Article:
Attrition – How bad can it be?

As a start-up, how do you deal with staff attrition? I thought I didn’t have to write about this for a good few years but there you go. A few thoughts on how we must let go and build a relationship even after the contractual connection has ended.

It was just another normal week in early May but it turned out to be quite a roller-coaster as one of our key member of staff resigned, taking us completely by surprise. When there are hundreds of thousands of employees, this perhaps wouldn’t matter much but when there are just a handful of people, particularly when we went to great lengths to find them, it takes a while to realise what had just hit you.

We care deeply for our staff and we do everything we can to meet their needs; intellectually and emotionally. I guess attrition is inevitable regardless of how important the organisation feels a member of staff is or vice versa. Looking on the brighter side, however, we hope the change is for the better, for the both of us, and we wish only the very best for our dear staff member.

If you are in a similar situation, here are a few tips, from our own experience, to handle it (in no particular order and I don’t claim to be an expert in anthropology by the way).

  • When a decision is made, it is made. Don’t talk people out of their decision.  They have made it weighing all their options and it must be respected. Of course it would be nice if people discuss their issues beforehand to straighten things out; it’s alright if they don’t.
  • Try to understand the reasons but don’t be defensive. The reasons could set you thinking of how to improve things for your other staff and new members coming on board.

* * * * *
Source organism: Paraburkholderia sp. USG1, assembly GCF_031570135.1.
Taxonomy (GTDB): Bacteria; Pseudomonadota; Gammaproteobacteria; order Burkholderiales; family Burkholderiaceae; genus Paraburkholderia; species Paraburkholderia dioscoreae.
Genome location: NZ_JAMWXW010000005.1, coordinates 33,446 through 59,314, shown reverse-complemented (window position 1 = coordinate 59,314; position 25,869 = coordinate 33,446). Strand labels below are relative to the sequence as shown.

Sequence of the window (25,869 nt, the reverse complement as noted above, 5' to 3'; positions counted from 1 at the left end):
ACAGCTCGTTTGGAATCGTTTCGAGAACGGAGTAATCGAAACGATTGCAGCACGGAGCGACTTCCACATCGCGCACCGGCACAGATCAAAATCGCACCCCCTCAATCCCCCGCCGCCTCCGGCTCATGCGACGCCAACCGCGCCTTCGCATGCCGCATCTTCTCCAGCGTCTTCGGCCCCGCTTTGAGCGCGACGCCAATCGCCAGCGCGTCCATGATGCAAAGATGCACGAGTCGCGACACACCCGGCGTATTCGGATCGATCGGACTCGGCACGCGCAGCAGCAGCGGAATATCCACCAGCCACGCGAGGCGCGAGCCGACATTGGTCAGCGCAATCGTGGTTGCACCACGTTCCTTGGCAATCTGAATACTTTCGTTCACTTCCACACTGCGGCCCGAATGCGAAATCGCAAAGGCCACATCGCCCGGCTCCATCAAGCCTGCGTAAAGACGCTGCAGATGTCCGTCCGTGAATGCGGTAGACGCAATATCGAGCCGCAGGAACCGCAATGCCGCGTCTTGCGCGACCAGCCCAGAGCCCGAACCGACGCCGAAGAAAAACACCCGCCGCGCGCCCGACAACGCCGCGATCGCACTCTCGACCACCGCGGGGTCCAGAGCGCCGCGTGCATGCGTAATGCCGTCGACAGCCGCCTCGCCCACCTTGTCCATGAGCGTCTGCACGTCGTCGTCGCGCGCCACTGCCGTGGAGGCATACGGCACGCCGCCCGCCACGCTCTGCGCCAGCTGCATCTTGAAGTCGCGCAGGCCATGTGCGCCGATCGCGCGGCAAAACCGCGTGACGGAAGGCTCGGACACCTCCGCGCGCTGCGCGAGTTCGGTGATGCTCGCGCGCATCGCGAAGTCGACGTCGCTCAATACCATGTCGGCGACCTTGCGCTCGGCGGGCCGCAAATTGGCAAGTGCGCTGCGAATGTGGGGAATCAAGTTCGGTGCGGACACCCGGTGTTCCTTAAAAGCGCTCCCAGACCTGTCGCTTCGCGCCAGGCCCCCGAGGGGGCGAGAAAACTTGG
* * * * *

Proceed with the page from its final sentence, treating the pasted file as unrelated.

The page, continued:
• Be supportive of their next move. This is not easy as you have to ensure that the company’s interests are protected before their own. Some are responsible to understand but others aren’t as co-operative. Either way, try to find a middle ground with regards to relieving arrangements.
  • Make the best use of the remaining period to complete all pending tasks and remain fully engaged with the handover. Work closely with the member of staff and ensure that they leave with the same passion and energy as they did when they walked in.
  • Ensure that your intellectual property is protected. As people take away great body of knowledge, it is important to ensure that everything that was conceived and developed and those remaining to be developed remains within the company.
  • Departures are often treated with trepidation. Don’t commit this mistake. Even though they are moving on, they are still part of the family.
  • Foster partnerships. It might even be a good opportunity (if there are sufficient synergies) to build a relationship with their new employer to build new partnerships.
  • Leave the door open. If things don’t work out, they can always come back (hopefully with greater knowledge and experience).
  • Remain friends forever. After all, it’s not the end of the world.
You Might Also Like
Book a free demo

Built for flexibility, compliance and reliability to serve multiple industry segments.

Gig Economy